Originally Posted by _Sir_Charles_
Quick question Rick. WAR, in general, should it be used as a measuring stick to compare players? Ones from different leagues and/or positions? Just curious on your interpretation of how useful or important the stat is/should be.
While hardly perfect, I think it is the best tool we have for doing just that.
My problem with the dismissals of WAR are squarely on the basis that the person dismissing it never replace it with something better -- only their opaque, subjective and often arbitrary determination that leaves them impervious to criticism.
Heyman's basic philosophy appears to be this:
- MVP is a combination of production and making the playoffs
- If a player does not make the playoffs, he must be vastly superior to his competitors in terms of production
This is all well and good. I disagree on the playoffs thing, but he can use whatever criteria he wants. This leaves us, ultimately, in the same place as always -- assessing production.
At the end of the day, he thinks the best measures of production are triple crown stats and OPS. He acknowledges that Trout reaching on errors 9 times compared to Cabrera's 0 isn't meaningless, he just refuses to give it any actual consideration whatsoever. Those bases just disappear.
In terms of defense, he cites the same problem people here on RZ have: At the extremes, WAR uses defensive values that feel
too big. He doesn't actually have any specific critique of where those numbers come from and why they are probably wrong -- they just don't match what he intuits is likely accurate. Therefore... nope, no recommendation of how to objectively incorporate defense instead - just uses some kind of arbitrary fudge factor at the end. (we'll come back to this)
He says nothing about base running, other than to again assert that he doubts Trout could possibly have performed sufficiently worse as a defender and baserunner to account for the difference between last year and this year. Again, there is no incorporation of base running in terms of treating it like real value being produced and folded in to our final accounting of production.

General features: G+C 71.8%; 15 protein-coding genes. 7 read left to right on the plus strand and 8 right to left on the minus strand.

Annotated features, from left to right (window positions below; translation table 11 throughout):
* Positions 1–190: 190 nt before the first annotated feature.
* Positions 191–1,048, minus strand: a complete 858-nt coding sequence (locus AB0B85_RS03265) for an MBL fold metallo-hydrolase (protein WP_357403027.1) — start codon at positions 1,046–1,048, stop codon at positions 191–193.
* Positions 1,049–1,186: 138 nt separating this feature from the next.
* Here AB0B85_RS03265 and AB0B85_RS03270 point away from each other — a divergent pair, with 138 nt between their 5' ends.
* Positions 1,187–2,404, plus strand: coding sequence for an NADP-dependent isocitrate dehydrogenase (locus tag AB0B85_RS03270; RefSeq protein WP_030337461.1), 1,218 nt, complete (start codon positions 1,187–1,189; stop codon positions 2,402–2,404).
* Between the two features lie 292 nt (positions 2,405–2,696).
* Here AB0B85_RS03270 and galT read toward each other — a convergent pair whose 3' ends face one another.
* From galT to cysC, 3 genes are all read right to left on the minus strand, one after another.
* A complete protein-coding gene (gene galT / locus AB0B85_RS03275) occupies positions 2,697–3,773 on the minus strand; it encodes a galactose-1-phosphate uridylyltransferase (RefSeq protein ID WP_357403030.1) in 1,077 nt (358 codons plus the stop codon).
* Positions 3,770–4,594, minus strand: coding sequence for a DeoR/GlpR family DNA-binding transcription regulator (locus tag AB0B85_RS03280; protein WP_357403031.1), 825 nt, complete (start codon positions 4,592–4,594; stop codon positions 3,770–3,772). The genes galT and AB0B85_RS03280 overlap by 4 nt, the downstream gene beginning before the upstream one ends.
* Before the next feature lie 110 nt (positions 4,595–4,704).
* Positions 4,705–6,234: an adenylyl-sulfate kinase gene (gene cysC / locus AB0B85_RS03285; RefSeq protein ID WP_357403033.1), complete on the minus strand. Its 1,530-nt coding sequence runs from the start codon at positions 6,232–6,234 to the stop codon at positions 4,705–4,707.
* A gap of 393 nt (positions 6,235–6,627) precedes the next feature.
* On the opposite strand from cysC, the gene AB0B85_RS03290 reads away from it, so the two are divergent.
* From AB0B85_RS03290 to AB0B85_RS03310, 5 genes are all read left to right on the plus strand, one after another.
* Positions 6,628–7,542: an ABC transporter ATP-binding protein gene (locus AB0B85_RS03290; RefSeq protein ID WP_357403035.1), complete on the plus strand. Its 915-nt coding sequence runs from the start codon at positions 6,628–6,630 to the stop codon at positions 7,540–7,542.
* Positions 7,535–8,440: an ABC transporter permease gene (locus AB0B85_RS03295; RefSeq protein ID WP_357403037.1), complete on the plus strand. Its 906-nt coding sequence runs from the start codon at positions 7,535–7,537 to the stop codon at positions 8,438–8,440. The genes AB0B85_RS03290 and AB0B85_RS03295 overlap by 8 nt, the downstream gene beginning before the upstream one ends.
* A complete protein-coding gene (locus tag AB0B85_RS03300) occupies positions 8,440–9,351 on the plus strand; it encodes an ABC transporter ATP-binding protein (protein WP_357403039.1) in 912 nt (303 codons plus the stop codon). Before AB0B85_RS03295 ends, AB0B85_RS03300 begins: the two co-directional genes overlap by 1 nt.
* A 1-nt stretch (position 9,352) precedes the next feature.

The kick of course is the playoffs argument. Trout didn't make the playoffs, so unless he truly has been 25% more productive than Cabrera, he can't compare in terms of MVP. And because he's:
a) Discounting offensive production not captured by AVG/HR/RBI/OPS
b) Ignoring defense (at least not telling us how he counts it)
c) Ignoring base-running (at least not telling us how he counts it)
I'd LOVE to see Heyman do the following: How many runs of production do you credit each player with in terms of Hitting, Running, Fielding? Show your work. Show your assumptions. Use whatever numbers you want from whereever you want. Make them up for all I care. But show your work. Because doing this will force you to both provide numbers that can be discussed (and defended) and to show how you're layering in the value of defense and baserunning. If he wants to say Cabrera is 30 runs better as a hitter and that Trout is only 10 runs better as a fielder and 5 as a baserunner, at least we could discuss it. But the argument of "WAR can't be right because it feels wrong, Cabrera has huge triple crown stats, and Cabrera is in the playoffs" is just a plain old simple argument that does not only fails to pass any analytical threshold but in structured in such a way that it cannot be fairly reviewed and critiqued -- it's too much of a black box.
To those who claim WAR advocates such as myself treat it as unassailable, definitive proof, please cite some examples of WAR advocates taking such a hard-line approach. I'm not aware of any who do that. I think we'd do well to separate out the WAR framework from any specific WAR model. Come up with whatever values for hitting, fielding and base running you want -- but don't treat the latter two like mere fudge factors that ultimately serve as nothing more than a tie-breaker. If that is your position, if you refuse show how you account for all aspects of player production, then we don't need to keep arguing because we're talking apples and oranges.